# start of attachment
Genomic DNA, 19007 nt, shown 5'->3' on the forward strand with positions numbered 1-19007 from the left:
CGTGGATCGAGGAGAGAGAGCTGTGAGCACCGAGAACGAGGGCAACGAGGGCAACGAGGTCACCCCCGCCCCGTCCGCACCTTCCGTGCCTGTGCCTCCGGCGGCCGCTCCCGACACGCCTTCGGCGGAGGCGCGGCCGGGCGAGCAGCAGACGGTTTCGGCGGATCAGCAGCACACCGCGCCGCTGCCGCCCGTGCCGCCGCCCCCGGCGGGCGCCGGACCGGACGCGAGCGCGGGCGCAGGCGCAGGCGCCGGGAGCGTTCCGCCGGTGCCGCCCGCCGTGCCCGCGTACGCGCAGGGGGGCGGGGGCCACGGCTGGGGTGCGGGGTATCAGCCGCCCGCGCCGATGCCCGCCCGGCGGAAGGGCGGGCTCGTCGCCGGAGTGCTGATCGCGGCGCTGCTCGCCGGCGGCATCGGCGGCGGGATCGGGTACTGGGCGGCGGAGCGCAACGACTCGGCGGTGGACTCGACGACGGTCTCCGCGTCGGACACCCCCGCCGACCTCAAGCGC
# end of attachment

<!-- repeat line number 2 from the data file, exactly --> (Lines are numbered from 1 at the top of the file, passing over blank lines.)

CGTGGATCGAGGAGAGAGAGCTGTGAGCACCGAGAACGAGGGCAACGAGGGCAACGAGGTCACCCCCGCCCCGTCCGCACCTTCCGTGCCTGTGCCTCCGGCGGCCGCTCCCGACACGCCTTCGGCGGAGGCGCGGCCGGGCGAGCAGCAGACGGTTTCGGCGGATCAGCAGCACACCGCGCCGCTGCCGCCCGTGCCGCCGCCCCCGGCGGGCGCCGGACCGGACGCGAGCGCGGGCGCAGGCGCAGGCGCCGGGAGCGTTCCGCCGGTGCCGCCCGCCGTGCCCGCGTACGCGCAGGGGGGCGGGGGCCACGGCTGGGGTGCGGGGTATCAGCCGCCCGCGCCGATGCCCGCCCGGCGGAAGGGCGGGCTCGTCGCCGGAGTGCTGATCGCGGCGCTGCTCGCCGGCGGCATCGGCGGCGGGATCGGGTACTGGGCGGCGGAGCGCAACGACTCGGCGGTGGACTCGACGACGGTCTCCGCGTCGGACACCCCCGCCGACCTCAAGCGC